Limits...
Balancing noise and plasticity in eukaryotic gene expression.

Bajić D, Poyatos JF - BMC Genomics (2012)

Bottom Line: This additionally implies that genome neighboring organization -as modifier- appears only effective in highly plastic genes.In this class, we confirm bidirectional promoters (bipromoters) as a configuration capable to reduce coupling by abating noise but also reveal an important trade-off, since bipromoters also decrease plasticity.This presents ultimately a paradox between intergenic distances and modulation, with short intergenic distances both associated and disassociated to noise at different plasticity levels.

View Article: PubMed Central - HTML - PubMed

Affiliation: Logic of Genomic Systems Laboratory, Spanish National Biotechnology Centre, Consejo Superior de Investigaciones Científicas-CSIC, Madrid, Spain. jpoyatos@cnb.csic.es

ABSTRACT

Background: Coupling the control of expression stochasticity (noise) to the ability of expression change (plasticity) can alter gene function and influence adaptation. A number of factors, such as transcription re-initiation, strong chromatin regulation or genome neighboring organization, underlie this coupling. However, these factors do not necessarily combine in equivalent ways and strengths in all genes. Can we identify then alternative architectures that modulate in distinct ways the linkage of noise and plasticity?

Results: Here we first show that strong chromatin regulation, commonly viewed as a source of coupling, can lead to plasticity without noise. The nature of this regulation is relevant too, with plastic but noiseless genes being subjected to general activators whereas plastic and noisy genes experience more specific repression. Contrarily, in genes exhibiting poor transcriptional control, it is translational efficiency what separates noise from plasticity, a pattern related to transcript length. This additionally implies that genome neighboring organization -as modifier- appears only effective in highly plastic genes. In this class, we confirm bidirectional promoters (bipromoters) as a configuration capable to reduce coupling by abating noise but also reveal an important trade-off, since bipromoters also decrease plasticity. This presents ultimately a paradox between intergenic distances and modulation, with short intergenic distances both associated and disassociated to noise at different plasticity levels.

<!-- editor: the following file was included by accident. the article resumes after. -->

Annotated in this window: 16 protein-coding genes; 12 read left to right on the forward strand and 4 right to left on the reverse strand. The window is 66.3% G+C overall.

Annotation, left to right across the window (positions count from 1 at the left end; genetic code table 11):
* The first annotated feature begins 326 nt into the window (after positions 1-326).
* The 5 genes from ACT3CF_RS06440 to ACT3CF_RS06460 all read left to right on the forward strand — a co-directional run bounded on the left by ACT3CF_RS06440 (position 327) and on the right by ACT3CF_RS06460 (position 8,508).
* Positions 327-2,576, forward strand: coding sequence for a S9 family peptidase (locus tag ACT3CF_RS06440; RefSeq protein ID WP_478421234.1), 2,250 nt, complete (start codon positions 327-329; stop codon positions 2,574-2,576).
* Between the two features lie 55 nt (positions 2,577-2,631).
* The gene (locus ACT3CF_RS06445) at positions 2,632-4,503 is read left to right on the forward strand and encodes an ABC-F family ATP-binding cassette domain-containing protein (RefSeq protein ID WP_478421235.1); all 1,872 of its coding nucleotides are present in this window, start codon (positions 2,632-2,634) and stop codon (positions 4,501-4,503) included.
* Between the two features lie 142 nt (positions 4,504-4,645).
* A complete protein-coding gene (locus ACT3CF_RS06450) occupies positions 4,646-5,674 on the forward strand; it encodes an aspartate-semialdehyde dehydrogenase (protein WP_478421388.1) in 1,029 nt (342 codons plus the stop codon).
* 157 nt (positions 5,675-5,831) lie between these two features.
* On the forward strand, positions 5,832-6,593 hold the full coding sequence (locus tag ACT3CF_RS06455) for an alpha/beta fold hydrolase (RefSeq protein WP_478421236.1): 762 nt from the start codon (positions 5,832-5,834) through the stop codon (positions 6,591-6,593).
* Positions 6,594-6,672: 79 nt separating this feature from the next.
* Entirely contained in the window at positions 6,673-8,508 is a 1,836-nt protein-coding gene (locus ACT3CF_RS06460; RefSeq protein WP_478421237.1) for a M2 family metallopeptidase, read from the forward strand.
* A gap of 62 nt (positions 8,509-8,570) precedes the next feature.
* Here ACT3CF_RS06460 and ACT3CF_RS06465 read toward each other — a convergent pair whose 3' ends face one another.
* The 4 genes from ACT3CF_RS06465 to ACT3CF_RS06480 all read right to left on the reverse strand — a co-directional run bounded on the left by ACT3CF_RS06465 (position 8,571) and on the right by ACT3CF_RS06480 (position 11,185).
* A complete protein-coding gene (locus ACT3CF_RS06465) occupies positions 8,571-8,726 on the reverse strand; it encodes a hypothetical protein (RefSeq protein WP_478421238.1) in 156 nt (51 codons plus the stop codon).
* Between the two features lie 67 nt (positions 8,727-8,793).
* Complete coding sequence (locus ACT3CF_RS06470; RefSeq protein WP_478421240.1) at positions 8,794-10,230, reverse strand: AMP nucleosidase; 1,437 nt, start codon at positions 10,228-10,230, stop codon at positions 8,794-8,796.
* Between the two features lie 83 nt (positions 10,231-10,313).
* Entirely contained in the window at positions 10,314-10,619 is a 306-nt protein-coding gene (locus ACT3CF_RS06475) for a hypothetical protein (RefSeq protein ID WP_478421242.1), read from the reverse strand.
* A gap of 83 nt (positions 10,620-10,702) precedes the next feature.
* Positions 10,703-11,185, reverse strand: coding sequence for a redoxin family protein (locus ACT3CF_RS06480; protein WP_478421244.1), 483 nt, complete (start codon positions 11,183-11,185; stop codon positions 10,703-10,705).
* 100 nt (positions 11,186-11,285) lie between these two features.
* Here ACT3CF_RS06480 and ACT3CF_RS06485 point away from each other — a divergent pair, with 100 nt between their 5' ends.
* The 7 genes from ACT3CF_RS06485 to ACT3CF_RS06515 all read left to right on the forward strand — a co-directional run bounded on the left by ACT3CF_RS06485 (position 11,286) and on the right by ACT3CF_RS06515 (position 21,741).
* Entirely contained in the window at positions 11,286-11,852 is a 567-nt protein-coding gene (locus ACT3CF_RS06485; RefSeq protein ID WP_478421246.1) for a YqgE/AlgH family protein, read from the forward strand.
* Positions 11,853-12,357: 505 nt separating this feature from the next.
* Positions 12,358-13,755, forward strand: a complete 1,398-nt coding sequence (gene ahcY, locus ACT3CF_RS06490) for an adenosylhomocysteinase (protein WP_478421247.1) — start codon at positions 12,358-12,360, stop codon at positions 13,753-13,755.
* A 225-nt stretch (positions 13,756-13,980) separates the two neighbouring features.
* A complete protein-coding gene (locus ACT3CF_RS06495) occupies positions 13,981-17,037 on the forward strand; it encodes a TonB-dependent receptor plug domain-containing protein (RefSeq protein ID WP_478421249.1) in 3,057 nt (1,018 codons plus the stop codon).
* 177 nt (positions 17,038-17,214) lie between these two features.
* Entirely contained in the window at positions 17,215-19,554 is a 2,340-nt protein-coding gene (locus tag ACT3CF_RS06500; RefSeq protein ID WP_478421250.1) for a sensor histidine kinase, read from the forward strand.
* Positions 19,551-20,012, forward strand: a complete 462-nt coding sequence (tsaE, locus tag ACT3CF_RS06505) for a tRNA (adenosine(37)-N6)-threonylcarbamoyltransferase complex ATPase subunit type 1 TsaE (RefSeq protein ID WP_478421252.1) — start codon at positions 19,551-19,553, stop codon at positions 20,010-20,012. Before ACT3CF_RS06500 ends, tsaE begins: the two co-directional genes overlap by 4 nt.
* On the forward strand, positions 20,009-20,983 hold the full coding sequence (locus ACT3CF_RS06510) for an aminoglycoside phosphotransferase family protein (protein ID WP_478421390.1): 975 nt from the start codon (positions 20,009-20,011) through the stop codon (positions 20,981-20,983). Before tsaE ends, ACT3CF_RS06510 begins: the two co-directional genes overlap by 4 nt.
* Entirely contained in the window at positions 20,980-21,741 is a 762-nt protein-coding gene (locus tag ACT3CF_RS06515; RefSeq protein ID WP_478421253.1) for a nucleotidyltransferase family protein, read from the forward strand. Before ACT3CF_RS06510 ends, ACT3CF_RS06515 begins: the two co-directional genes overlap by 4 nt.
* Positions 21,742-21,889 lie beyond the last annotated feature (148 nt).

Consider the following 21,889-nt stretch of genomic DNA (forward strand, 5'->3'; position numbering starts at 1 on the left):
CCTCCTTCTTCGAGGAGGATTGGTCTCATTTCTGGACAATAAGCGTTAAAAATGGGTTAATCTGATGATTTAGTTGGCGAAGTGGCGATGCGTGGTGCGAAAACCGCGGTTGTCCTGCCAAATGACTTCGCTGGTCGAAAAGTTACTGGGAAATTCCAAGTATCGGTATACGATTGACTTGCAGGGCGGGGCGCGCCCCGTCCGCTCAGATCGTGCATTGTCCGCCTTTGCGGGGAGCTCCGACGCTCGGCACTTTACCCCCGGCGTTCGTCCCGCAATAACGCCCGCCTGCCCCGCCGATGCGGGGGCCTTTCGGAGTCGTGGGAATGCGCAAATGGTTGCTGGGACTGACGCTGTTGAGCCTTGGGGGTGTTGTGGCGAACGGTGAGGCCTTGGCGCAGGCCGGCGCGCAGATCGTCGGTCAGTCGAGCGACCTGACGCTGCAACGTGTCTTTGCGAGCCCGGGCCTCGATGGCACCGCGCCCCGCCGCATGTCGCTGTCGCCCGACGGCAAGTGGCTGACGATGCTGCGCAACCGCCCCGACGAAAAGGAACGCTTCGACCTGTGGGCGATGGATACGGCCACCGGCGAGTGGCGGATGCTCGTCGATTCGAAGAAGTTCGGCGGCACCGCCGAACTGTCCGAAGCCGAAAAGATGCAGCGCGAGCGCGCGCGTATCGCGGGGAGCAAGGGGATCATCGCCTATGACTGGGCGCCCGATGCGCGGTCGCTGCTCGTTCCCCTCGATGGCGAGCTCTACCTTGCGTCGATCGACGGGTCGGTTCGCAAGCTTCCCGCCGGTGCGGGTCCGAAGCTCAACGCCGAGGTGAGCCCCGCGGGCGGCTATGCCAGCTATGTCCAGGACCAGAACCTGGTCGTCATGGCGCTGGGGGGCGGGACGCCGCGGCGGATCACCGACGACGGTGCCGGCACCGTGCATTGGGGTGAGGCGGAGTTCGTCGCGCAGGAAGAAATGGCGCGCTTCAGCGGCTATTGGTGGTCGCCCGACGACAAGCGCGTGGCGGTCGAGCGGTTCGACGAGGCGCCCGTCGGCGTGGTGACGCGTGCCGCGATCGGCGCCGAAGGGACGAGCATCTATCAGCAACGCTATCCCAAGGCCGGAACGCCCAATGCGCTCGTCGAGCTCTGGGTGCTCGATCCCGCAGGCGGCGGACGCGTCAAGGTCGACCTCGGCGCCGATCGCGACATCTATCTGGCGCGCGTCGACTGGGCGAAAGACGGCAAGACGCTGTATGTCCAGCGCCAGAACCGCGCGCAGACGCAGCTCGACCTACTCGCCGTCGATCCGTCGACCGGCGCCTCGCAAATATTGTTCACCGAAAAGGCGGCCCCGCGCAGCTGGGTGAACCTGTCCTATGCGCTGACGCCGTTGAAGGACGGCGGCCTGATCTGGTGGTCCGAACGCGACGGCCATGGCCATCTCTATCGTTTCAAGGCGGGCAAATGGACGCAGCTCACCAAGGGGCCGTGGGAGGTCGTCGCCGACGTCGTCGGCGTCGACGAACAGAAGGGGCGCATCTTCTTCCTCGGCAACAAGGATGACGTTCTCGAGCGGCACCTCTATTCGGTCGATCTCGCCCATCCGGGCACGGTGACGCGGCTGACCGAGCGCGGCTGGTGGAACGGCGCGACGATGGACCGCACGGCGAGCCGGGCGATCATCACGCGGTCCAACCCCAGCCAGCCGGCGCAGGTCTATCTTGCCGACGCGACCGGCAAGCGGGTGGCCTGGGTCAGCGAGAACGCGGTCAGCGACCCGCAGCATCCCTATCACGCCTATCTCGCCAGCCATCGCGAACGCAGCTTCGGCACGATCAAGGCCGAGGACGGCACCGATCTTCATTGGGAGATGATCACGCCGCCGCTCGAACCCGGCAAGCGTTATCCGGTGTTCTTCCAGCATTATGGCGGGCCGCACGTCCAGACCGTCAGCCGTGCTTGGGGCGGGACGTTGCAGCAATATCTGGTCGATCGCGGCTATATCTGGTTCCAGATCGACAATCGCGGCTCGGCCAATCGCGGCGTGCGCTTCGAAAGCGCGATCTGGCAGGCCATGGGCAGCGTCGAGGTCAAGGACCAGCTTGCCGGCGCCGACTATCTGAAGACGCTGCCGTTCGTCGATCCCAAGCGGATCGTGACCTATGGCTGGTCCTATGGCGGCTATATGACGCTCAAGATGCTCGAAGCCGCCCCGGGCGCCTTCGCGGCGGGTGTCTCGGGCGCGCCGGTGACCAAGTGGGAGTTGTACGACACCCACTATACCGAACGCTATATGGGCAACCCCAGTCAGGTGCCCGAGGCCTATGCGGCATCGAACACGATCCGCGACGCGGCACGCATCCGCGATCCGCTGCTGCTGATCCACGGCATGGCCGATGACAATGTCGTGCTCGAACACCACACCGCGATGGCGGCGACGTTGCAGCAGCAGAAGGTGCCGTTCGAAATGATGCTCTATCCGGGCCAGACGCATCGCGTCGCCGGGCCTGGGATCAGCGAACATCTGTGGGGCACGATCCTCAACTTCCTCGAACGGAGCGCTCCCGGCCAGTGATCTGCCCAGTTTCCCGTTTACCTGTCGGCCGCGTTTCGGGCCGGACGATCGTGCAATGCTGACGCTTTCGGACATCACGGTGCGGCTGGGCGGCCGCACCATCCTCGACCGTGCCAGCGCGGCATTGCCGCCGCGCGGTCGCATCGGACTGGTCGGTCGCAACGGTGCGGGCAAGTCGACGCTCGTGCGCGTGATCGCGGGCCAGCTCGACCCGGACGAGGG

Conclusions: Balancing the coupling among different types of expression variability appears as a potential shaping force of genome regulation and organization. This is reflected in the use of different control strategies at genes with different sets of functional constraints.

Show MeSH
Distinct chromatin regulation strategies to achieve noisy or quiet plasticity. A) Each dot represents the mean effect in the expression of a set of genes in a subclass (HNHP, x coordinate; LNHP, y coordinate; normalized by effect in HP class) when a particular regulator is mutated[18]. A ratio >1 thus implies that the corresponding subclass is more strongly influenced by certain regulator than the full HP group. A strong negative correlation is found indicating that many regulators are highly specific to either HNHP or LNHP genes. This confirms that these groups are enriched by complementary functional classes (stress and growth related genes, respectively) which are generally regulated in opposite sense[12,13,20]. Dot colors denote the dominant effect of the regulator on the HP class (blue; regulator is mostly repressing expression, red; regulator is commonly activating) while sizes describe the strength of the dominant effect; e.g., LNHP genes are frequently affected by strong chromatin activators. B) We examined in detail the effects on LNHP genes (box in A). Except rsc30 (a regulator of ribosomal proteins[21]) all these mutations involved TAF1, which is part of the general transcription factor TFIID[22,23]. This essential factor regulates ∼90% of the genes in the genome, not including most of HNHP (which are regulated by SAGA) but including almost all LP genes (see main text). Nevertheless, we observed that all these mutations affected significantly more strongly LNHP than LP genes [K-S tests with FDR-corrected -log(p-value)’s shown at the right].
© Copyright Policy - open-access
Related In: Results  -  Collection

License
getmorefigures.php?uid=PMC3539894&req=5